Tuesday, July 03, 2007

Calvinists don't evangelize!

"Calvinists don't evangelize. After all, if you're among the elect, God will save you no matter what happens. If you're not, God will send you to Hell regardless of what you do."

If you're a fellow monergist, you have no doubt heard those statements countless times. If you are a synergist (either of the classical Arminian variety or a modern "all means all" Southern Baptist/Calvary Chapelite), you have probably said them. A good friend of mine who is one of the latter said essentially this very thing to me not long ago, and there is a recent comment in Tim Challies' blog saying essentially the same thing. I would like to give an answer to this from the point of view of one monergist.

The crux of the issue is that we need to distinguish between classical Calvinists/monergists and hyper-Calvinists. As I discussed in an earlier entry (although Phil Johnson does a much better job of it than I ever could) they are not at all the same thing. I have generally found that those who are not monergists generally don't make such distinctions - not that nobody does, but that most don't. It's not that surprising, really: people tell me all the time that the kinds of music I favor (classical, jazz, and bluegrass) "all sound the same," though they know next to nothing about the genres. We tend to lump everything we don't really know or understand into one big category: thus black/European/Asian people "all look the same," and as C. S. Lewis pointed out, in most people's minds basically all of history up to about 100 years ago was one big undifferentiated soup of Roman centurions, Vikings, Renaissance men, and Knights.

If you are only planning on having a passing interaction with a subject, I suppose that's reasonable: I don't expect a person who likes to listen to general "classical stuff" as background noise to master the fine distinctions between fugues and canons; similarly, between bebop and post-bop, or between Bill Monroe's instrumentation and that of Flatt and Scruggs. There are only so many hours in the day.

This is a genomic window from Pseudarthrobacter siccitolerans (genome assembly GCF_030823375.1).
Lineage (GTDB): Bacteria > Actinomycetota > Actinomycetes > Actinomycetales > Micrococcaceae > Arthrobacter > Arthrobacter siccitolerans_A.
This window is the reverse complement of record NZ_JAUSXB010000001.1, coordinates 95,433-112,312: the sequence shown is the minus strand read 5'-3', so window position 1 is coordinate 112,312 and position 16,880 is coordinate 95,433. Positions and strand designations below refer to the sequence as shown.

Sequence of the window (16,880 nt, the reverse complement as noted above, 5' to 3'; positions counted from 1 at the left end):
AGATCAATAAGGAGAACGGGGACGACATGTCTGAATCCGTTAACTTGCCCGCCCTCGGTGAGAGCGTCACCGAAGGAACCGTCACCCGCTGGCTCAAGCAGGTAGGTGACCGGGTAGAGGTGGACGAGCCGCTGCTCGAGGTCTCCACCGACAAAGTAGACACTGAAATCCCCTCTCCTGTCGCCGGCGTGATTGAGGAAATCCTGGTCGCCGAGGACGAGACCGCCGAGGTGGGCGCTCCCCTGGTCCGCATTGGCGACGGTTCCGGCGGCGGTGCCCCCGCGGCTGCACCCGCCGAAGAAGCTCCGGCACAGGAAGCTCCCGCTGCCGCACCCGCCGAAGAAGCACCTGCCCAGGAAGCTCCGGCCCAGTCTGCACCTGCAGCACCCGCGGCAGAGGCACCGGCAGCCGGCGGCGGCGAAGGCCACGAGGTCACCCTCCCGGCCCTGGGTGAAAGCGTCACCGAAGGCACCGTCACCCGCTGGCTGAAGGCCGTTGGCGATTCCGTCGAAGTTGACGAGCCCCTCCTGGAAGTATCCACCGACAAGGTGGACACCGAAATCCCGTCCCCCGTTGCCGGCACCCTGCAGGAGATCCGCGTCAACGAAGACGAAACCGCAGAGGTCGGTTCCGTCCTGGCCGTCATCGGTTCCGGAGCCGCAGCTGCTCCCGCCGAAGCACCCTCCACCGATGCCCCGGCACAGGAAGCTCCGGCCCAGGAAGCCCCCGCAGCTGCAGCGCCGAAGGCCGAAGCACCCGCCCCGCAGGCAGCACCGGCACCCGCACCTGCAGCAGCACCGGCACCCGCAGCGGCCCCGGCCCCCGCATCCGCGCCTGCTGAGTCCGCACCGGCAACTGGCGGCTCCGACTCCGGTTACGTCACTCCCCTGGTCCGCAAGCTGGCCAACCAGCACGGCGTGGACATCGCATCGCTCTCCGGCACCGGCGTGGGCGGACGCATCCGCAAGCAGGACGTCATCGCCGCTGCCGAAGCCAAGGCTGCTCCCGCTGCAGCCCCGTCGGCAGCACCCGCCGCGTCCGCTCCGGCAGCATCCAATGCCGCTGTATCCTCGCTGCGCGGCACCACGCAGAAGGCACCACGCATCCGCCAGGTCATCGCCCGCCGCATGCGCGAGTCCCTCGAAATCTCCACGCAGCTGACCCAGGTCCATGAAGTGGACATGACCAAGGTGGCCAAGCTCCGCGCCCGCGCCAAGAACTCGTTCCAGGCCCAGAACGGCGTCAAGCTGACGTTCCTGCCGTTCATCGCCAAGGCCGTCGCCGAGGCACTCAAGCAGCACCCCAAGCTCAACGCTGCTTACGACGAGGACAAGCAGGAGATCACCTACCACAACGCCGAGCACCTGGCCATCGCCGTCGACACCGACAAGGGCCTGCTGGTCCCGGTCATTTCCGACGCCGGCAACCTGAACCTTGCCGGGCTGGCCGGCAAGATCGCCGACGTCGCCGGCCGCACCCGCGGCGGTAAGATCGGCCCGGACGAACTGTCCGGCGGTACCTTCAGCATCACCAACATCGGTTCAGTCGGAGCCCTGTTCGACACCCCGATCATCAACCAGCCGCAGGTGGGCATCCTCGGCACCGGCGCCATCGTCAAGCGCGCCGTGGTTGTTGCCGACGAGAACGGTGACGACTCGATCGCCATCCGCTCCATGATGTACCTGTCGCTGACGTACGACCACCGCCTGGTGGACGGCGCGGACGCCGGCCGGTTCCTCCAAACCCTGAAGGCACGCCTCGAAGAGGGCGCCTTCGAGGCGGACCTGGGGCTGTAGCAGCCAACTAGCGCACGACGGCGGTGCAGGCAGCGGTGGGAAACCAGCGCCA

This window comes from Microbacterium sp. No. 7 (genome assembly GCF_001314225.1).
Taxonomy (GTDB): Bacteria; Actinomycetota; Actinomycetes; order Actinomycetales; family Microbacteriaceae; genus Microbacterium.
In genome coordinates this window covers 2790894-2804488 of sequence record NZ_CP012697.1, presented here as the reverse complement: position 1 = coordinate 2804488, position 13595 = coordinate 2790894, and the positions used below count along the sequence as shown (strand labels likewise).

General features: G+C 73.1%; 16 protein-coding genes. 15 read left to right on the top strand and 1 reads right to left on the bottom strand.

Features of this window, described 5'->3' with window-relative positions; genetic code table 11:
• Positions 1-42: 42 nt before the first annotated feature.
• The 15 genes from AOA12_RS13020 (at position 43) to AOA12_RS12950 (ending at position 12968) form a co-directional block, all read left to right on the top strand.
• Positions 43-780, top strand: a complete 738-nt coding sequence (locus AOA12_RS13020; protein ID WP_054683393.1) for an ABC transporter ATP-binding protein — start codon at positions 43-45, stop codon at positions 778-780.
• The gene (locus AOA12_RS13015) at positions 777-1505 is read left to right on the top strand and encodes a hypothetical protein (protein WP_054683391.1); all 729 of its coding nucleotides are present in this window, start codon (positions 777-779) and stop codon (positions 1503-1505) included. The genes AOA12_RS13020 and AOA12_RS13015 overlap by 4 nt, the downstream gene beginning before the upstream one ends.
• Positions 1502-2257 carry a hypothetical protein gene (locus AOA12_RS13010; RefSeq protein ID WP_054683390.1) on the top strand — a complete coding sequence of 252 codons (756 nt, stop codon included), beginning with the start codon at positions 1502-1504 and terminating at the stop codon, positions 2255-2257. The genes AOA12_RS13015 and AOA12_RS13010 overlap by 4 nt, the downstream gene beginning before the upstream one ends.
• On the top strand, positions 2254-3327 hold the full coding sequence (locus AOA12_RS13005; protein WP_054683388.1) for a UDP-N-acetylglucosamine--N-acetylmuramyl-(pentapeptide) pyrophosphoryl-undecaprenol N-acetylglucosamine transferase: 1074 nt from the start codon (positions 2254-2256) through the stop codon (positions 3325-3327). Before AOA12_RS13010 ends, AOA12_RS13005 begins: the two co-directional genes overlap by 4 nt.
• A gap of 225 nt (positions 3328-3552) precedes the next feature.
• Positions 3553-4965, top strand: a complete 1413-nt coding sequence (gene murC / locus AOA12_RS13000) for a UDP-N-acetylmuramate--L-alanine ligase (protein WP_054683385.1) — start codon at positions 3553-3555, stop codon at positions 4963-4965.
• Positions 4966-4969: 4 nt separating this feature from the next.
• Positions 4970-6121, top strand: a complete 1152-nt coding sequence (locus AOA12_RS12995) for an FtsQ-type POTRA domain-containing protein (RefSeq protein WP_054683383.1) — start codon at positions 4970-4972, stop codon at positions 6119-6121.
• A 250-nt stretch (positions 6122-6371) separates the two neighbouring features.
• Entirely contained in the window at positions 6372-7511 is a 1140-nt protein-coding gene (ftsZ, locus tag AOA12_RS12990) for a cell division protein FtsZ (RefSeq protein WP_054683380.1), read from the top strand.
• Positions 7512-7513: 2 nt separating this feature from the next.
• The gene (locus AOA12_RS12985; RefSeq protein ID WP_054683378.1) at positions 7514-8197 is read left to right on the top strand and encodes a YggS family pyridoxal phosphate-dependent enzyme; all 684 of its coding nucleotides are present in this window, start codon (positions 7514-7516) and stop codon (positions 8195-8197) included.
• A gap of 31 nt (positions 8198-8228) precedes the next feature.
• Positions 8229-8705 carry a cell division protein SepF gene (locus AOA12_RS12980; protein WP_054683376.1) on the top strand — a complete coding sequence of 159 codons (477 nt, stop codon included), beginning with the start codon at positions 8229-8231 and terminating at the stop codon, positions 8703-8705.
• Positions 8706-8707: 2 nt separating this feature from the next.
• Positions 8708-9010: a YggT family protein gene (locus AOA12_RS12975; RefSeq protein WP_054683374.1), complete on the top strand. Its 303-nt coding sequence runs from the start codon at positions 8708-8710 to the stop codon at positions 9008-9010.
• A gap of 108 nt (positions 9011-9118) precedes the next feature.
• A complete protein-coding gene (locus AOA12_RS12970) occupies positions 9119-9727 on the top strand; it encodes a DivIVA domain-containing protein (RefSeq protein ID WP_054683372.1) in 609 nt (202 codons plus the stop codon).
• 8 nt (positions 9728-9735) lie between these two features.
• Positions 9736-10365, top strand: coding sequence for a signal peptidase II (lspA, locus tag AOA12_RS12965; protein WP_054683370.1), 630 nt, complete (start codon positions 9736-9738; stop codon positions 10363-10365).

However, if you are going to make an argument maligning another person's love for the lost, it is a serious charge and you really should know what you're talking about. And this is what I find many synergists don't do. Many of them take a sketchy understanding of the monergist's understanding of the secret will of God, and then they extrapolate it to be his total belief about the action of God in history. Furthermore, they then assume the monergist will ignore the clear teaching of Scripture to evangelize the world in favor of his understanding of God's secret will.

For that is what we are really being accused of: ignoring God's clear command to evangelize in favor of our understanding of God's secret will. This is no small accusation. However, if you think about it, does it really make any sense? Is somebody willing to tell me to my face that we monergists are willing to ignore God's clear commands and follow what we think (even based on good evidence) that God is planning on doing to the unregenerate in the end? If one is going to take that tack, why not do as the extremist Muslims to, and kill the infidels? After all, God is just going to send them to hell in the end anyway, right? One might object that we don't know somebody is non-elect, only that they are not yet regenerated (yet synergists make this same mistake when they facetiously ask us "why don't you just preach to the elect?") But let's say that we somehow did know who was elect and who was not. In principle, why not kill them now, since we know God is planning on reprobating them anyway?

The answer should be obvious: because God never told us to. He told us to love our neighbor and preach the Gospel. And ignoring what you are clearly told for what you think God will do in the end is not only extremely foolish but sinful.


kdsheahan said...

"God's clear command" tells us to make disciples, not converts!

I find that many people view evangelism as the means by which people get saved, and it is true that God's used the preaching of the Word to accomplish salvation. However, I think many people extend that to assume that the better we preach, the more people will get saved. This is salvation by works, in an even weirder way than usual.

The Arminian is right in that the amount and quality of our preaching does not affect the numbers of those who will be saved, but that misses the point--it is our privilege to preach the Word of God and teach what it says!

Gary (aka fool4jesus) said...

True enough. I would never mean to imply otherwise. However, in many churches, "making disciples" seems to be an excuse for not preaching the Gospel. In this church they say:

There are many pre-disciples in Metro Huntsville that will come, will hear the incredible news of Christ, and WILL become new disciples.

What's missing from this little equation? Conversion! I agree a conversion without making a disciple is wrong: with (re)birth must come growth. But trying to make a disciple without making a convert is just making more of the some of the "disciples" that Jesus had.

Also, note that in the Great Commission Jesus says to make disciples, "teaching them to observe all things that I have commanded you." Again, you can't make true disciples without preaching the whole truth of the Gospel.